Is motorcycle future electric or hydrogen?

Energica Ego hydrogen

This is the year of the electric motorcycle with more and more players in the field and even mainstream manufacturers joining. It is not longer a case of “if” with electric motorcycles but “when”.

Energica Ego hydrogenBut just as we are contemplating the latest electric superbike from Italian manufacturer Energica, the future looks a little more confusing with Hyundai Motor America announcing it will offer mass-produced hydrogen-powered ix35 SUVs for $499 per month with all the free hydrogen they need! 

Will bike manufacturers go down this path, too? No reason why not. The US Department of Defense is considering all types of fuel for its stealth motorcycles and Bultaco returned from the dead this year with plans for an electric bike, plus a future where they consider all power options including hydrogen.

The big problem with electric-powered vehicles is storing the power in batteries to get enough range. Hybrid vehicles get around this by also having a second petrol engine to generate electricity. But that just means the vehicle no longer has zero exhaust emissions.

Harley-Davidson Livewire hydrogen
Harley-Davidson Livewire

Hydrogen fuel cells could be the next generation of electric vehicles by generating their own electricity from a hydrogen-fuelled motor whose only emissions are water vapour.

The big problem with fuel cells is the availability of hydrogen and the infrastructure to supply hydrogen, although some fuel stations in Europe and the US now have hydrogen pumps. 

Hydrogen fuel cells may still be a long way off for motorcycles, but electric motorcycles are here and now and growing at a rapid rate, especially this year. While most of the pioneers have been electric and computer companies and start-up operations, the mainstream players are know entering the field with Harley unveiling its LiveWire concept, Yamaha about to begin producing two electric bikes and BMW offering its C-evolution scooter.

Johammer J1 electric motorcycle hydrogen
Johammer J1 electric motorcycle

So far this year at least eight manufacturers around the world have revealed new electric motorcycles, including the US Department of Defense. Most have featured on these pages including the Johammer J1, Lightning, Empulse R, Lito Sora, Voxan Wattman, Zero, Saietta R and now an updated Energica Ego.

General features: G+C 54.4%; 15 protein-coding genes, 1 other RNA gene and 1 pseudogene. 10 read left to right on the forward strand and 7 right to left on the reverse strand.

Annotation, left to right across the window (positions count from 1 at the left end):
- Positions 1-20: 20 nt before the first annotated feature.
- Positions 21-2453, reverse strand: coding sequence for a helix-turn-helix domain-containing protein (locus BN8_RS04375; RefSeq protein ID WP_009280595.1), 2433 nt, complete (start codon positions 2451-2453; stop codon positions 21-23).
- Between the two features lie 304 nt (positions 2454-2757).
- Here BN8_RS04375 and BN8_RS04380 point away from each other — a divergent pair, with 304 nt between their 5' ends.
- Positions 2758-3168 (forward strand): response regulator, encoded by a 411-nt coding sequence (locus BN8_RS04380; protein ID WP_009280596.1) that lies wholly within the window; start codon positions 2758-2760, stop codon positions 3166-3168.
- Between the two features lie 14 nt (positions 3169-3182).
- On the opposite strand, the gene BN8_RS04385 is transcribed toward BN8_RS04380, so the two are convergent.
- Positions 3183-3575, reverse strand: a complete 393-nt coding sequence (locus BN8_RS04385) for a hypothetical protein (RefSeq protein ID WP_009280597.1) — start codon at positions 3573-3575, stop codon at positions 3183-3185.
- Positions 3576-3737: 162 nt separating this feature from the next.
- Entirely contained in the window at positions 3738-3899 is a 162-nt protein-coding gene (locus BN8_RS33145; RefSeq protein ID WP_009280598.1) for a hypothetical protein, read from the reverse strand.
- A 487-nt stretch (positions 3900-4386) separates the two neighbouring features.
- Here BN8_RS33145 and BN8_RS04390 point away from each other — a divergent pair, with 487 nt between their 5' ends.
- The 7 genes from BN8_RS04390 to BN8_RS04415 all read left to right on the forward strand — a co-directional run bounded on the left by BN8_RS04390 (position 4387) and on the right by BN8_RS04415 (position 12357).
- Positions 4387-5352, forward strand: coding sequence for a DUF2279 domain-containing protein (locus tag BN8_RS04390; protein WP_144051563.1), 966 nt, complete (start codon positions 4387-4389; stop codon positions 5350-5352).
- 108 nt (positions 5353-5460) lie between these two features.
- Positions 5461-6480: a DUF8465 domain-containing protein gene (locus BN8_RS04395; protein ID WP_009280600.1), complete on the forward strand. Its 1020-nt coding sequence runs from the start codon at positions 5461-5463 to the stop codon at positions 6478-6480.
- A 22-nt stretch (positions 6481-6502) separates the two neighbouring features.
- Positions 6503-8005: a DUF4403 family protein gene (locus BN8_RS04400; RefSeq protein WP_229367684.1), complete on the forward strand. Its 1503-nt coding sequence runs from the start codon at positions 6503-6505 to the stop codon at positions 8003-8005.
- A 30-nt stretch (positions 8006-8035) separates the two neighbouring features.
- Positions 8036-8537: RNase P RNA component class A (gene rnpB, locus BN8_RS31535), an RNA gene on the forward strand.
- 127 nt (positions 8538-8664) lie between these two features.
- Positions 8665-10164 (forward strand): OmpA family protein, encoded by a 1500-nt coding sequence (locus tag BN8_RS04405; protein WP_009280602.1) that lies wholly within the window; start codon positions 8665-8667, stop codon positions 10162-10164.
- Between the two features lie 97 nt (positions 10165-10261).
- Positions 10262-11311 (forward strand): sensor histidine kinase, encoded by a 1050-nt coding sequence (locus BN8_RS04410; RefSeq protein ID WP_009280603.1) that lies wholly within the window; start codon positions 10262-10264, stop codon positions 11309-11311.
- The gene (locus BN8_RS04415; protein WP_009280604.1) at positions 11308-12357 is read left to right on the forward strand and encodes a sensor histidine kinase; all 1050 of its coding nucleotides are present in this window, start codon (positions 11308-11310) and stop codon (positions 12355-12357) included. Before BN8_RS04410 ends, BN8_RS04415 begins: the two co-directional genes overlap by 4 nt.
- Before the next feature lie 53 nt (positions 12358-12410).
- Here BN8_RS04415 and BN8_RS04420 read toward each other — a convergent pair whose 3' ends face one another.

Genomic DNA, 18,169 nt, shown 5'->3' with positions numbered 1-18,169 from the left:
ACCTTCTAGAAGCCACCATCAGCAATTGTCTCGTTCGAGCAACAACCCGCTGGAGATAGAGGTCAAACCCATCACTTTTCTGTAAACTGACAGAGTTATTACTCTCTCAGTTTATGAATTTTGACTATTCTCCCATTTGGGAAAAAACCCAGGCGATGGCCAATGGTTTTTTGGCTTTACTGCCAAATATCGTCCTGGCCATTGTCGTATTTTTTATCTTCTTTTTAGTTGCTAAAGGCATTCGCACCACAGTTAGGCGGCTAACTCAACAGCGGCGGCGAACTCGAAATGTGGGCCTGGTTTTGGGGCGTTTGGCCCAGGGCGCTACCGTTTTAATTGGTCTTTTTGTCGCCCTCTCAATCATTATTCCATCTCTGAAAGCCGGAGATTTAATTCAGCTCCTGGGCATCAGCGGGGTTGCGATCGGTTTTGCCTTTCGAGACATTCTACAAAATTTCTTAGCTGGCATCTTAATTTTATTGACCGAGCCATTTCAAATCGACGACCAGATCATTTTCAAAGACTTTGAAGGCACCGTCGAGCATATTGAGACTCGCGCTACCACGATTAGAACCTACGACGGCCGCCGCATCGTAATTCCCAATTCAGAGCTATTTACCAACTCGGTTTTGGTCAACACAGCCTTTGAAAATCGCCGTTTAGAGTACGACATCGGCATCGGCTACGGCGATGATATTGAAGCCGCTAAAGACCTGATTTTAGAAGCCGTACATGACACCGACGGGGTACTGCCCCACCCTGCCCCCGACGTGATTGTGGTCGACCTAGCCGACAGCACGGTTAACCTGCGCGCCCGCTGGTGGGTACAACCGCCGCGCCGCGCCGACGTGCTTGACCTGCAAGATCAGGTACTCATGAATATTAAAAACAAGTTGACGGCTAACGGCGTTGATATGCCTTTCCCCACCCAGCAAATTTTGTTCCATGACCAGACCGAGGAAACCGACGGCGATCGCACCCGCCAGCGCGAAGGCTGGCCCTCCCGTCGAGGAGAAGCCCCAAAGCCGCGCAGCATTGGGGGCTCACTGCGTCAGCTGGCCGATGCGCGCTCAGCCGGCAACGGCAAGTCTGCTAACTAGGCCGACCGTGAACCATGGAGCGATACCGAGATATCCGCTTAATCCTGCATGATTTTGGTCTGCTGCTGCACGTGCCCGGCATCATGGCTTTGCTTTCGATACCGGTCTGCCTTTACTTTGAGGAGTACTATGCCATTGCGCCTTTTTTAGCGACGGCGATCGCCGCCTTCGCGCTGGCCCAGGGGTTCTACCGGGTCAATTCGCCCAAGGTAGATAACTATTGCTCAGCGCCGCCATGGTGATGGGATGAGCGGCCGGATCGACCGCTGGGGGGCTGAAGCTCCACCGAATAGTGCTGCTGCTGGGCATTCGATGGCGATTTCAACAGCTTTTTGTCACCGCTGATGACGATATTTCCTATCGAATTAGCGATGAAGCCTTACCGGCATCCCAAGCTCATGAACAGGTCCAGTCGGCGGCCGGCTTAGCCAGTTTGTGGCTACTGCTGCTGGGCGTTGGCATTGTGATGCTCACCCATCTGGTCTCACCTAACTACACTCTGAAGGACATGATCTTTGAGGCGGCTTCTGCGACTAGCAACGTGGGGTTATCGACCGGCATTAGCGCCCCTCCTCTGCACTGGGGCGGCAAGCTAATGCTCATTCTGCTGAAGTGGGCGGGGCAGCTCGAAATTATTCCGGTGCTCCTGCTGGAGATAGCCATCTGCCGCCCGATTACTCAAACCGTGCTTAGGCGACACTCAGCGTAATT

The 2015 Ego costs between $US25,000 and $28,000 depending on battery. It has 100kW of power, 195Nm of torque, a potential 200km range and a top speed of 240km/h.

Electric vehicles are no longer just funny looking commuters, although the Johammer J1 is simply ridiculous. Some, such as the Ego, are simply stunning.

And since batteries and electric motors can be just about any shape, they should be able to make any type of bike, although I am yet to see an electric cruiser. I don’t imagine there will be any rush to make one, either, as cruiser riders are probably the most traditional and will be the last to convert from petrol to sparks. Even Harley’s offering is a superbike style rather than a cruiser.

Are you looking forward to an electric future?


  1. If electric vehicles do eventually become the norm I wonder how the government will make up the lost fuel excise revenue. And much as it will be great to give Shell, BP, Exxon and all the other robbers the finger, you can bet another bunch of profiteering crooks will soon take their place.

    1. Oregon began charging owners of electric & hybrid cars a road tax based on mileage, because the state was supposedly losing money because of lower gas usage. This is after enticing Oregonians to buy these cars with large rebates.

  2. I haven’t heard anyone discuss this, but I was wondering: Since hydrogen vehicles emit water as exhaust, could millions of hydrogen vehicles dripping water all over the road negatively affect driving conditions(especially below freezing)? This could be a big problem, but if it turns out not to be a problem, hydrogen would probably be the best environmentally-friendly fuel.

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